No good reason to hunt sandhill cranes

April 8, 2011 

If they are allowed to go through with it, the Kentucky Department of Fish and Wildlife Resources will permit for the first time in over 100 years the hunting of sandhill cranes in Kentucky.

Hunters will be allowed to buy permits to shoot the birds as they migrate through the commonwealth in the winter months. What for?

These large beautiful birds have never been table fare items like ducks, geese and turkeys. There is no hard evidence our forefathers hunted them. But now because they are considered exotic and elusive they have become targets.

Their numbers have finally rebounded after nearly going the way of the carrier pigeon and the response of our agency of government that is supposed to protect wild animals is to start printing licenses to hunt them.

All of my life, I have enjoyed hunting and fishing. When I was a small boy there were lots of times if we hadn't had fish or wild game my father caught and hunted there would have only been beans and potatoes for supper. I was taught that fishing and hunting were to supply food. No fish or a single rabbit was ever caught or killed purely for sport or as a trophy.

I am a hunter and fisherman. For me, these activities are part of my heritage, crucial survival skills passed down to me long before I was ever allowed to walk alone a field with a loaded firearm. The culture of my family and my forebearers allowed for you to take only what you needed and to always use and respect what you took.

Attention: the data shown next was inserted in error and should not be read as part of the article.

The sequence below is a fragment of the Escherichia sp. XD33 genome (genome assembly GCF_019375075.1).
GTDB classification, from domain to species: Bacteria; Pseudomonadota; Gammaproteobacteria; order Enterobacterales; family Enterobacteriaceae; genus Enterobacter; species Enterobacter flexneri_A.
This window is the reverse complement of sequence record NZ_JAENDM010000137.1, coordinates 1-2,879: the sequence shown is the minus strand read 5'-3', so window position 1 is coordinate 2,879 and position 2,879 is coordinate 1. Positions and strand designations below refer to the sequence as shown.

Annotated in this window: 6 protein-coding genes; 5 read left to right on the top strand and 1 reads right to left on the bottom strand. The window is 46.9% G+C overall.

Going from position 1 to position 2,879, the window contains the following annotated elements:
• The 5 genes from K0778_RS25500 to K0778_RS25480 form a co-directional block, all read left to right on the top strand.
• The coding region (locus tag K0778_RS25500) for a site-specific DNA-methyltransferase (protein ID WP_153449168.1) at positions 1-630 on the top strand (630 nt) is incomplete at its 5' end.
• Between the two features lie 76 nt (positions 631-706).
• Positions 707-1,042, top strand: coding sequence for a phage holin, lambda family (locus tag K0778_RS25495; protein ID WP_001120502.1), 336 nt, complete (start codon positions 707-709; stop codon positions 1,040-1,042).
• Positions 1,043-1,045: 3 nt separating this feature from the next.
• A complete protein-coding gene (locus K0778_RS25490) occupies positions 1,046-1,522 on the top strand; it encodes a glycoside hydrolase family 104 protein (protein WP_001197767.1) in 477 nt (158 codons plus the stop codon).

Killing a crane, an animal recognized the world over as a purveyor of peace, just doesn't make sense to me. These birds are some of the largest in North America; they have a wing span that ranges from five to eight feet and can fly as high as 10,000 feet.

Now because for the past several years a couple of western states have legalized the hunting of sandhill cranes a few people in Kentucky are lobbying to join them.

While the KDFWR says hunter success rates will be low, some evidence points in another direction.

First of all, the cranes stop over at two primary points in Kentucky, Barren River Reservoir and a four-mile square section of farmland near the town of Cecilia. The reservoir will be off limits to hunters, but the feeding grounds near Cecilia will be like shooting cranes in a barrel.

The plan now calls for offering for sale 400 permits for sandhill cranes next year as part of the state's Sandhill Crane Management Plan.

Baloney. The cranes that pass through our state are some other state's birds in the first place. They just pass through here. We aren't going to manage them. We're going to shoot them.

KDFWR ought to at least be accurate and call their plan the Sandhill Crane Shooting Plan because that, after all, is what it really is.

Killing these majestic and beautiful birds for sport is wrong. We nearly lost them once as a species and now as they have rebounded the first thing we think of is making them a target.

I have never seen a sandhill crane in the wild; I have only seen them in videos and in photographs. But just by looking at those images, I know in my heart they are too beautiful to kill. We have plenty of game animals now for those of us who hunt and fish. Why can't we just leave the cranes alone?

Some things just need to be enjoyed, appreciated and, yes, loved. Please contact our elected officials and. most importantly, the KDFWR and let them know that Kentuckians don't want a hunting season for cranes of any kind.

Loyd Ford is editor of The Lake News in Calvert City.

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